Also Read:  Ought To vs Thought: Difference and Comparison

It connotes that an individual’s life, from the moment they take their first breath of air until the moment they release their last breath, has been scripted by the divine forces. Every moment of a person’s life is decided beforehand according to the concept of Fate.

It is widely believed that the philosophy of fate came from Ancient Greeks and Romans. There were Greek and Roman Goddesses known as ‘Fate Spinners’, who weaved the threads of the fate of a person’s life. Fate is understood to be directed upon the Almighty’s wishes.

The concept of Fate has been accepted by multiple religions. The Gods or deities responsible for the creation of one’s fate differ in different religions. For instance, within Christianity, fate is decided by God or Jesus.

Within Greek mythology, the Moirai goddesses were the fate spinners, and so on. The people who believe in the philosophy of fate are called Fatalists.

fate

What is Karma?

Karma is a concept that revolves around one’s actions. The basic explanation is that if one does good deeds, they get rewarded for it, and if they do deeds that are insincere in nature, then they repay for it in a similar manner. The proverb, “You reap what you sow,” perfectly explains Karma.

Unlike Fate, Karma gives control to the individual. It is based on the individual’s choices and decisions that Karma is shaped. This is why the basis of Karma is rooted in the cause-and-effect relationship. Karma is not pre-determined; it can be changed depending on the actions of an individual.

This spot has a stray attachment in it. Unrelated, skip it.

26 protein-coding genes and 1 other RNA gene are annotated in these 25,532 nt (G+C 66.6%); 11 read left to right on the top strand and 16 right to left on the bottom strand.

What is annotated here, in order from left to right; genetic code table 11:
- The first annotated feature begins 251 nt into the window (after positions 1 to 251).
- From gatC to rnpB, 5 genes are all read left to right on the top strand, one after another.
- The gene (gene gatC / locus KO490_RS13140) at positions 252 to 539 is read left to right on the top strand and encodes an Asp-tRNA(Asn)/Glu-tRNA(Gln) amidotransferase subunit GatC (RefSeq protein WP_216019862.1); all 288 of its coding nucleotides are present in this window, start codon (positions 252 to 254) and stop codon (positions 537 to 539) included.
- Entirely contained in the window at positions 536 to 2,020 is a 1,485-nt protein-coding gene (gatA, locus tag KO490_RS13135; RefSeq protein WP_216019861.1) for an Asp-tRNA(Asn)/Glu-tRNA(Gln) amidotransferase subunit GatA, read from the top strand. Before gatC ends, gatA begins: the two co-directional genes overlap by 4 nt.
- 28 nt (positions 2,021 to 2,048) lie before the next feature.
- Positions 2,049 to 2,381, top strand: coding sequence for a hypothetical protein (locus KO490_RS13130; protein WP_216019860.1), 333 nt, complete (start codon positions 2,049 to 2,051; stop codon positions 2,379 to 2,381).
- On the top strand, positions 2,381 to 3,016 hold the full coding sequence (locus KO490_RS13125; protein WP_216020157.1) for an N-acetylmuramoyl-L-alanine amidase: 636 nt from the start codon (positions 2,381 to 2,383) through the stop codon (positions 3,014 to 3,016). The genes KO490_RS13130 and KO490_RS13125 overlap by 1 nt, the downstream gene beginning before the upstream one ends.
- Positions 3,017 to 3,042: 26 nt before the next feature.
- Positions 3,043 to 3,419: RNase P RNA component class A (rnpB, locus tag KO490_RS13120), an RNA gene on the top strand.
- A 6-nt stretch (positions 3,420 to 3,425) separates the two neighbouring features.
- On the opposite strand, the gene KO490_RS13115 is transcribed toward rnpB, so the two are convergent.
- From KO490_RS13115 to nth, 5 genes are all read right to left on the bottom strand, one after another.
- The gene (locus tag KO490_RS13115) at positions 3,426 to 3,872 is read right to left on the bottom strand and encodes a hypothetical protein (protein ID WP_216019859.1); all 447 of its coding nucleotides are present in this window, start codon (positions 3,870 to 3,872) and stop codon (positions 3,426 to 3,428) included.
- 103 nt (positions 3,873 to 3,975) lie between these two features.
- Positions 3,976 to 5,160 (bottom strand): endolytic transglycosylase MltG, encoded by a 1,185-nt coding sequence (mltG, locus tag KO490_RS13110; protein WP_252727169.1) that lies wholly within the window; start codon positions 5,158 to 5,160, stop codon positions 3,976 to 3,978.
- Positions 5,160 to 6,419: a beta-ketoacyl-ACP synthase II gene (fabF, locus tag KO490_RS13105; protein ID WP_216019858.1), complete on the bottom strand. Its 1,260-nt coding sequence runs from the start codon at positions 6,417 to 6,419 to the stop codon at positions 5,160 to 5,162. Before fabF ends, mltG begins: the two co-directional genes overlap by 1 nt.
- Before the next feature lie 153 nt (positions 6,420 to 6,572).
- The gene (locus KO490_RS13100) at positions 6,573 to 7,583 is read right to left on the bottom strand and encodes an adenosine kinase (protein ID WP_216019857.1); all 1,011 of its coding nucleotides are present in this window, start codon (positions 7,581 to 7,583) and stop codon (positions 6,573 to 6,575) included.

Also Read:  Subjects vs Objects: Difference and Comparison

When one does good work or partakes in deeds that are beneficial for mankind, they are rewarded with good karma. This means that the person will lead a nicer life and may have a comfortable next life.

Contrarily when one indulges in bad activities, they receive bad karma, which means their future life will be affected negatively.

The philosophy of Karma is known to have evolved from the Indian subcontinent. The concept of Karma was embedded in the notion of rebirth in several sects of India.

Today, the idea of Karma has spread far and wide. It has now become a popular belief that one’s future is shaped based on one’s deeds and actions.

karma

Main Differences Between Fate and Karma

  1. Fate is something that has been ordained by the divine powers, whereas Karma is based on human agency.
  2. Fate is known to be pre-defined and fixed even before an individual’s birth, but Karma works depending upon the individual’s actions.
  3. Fate is unavoidable and cannot be changed in any manner, but Karma can be altered based on one’s activities.
  4. A person does not have any authority over his or her fate, but on the other hand, Karma is controlled by the choices a person makes.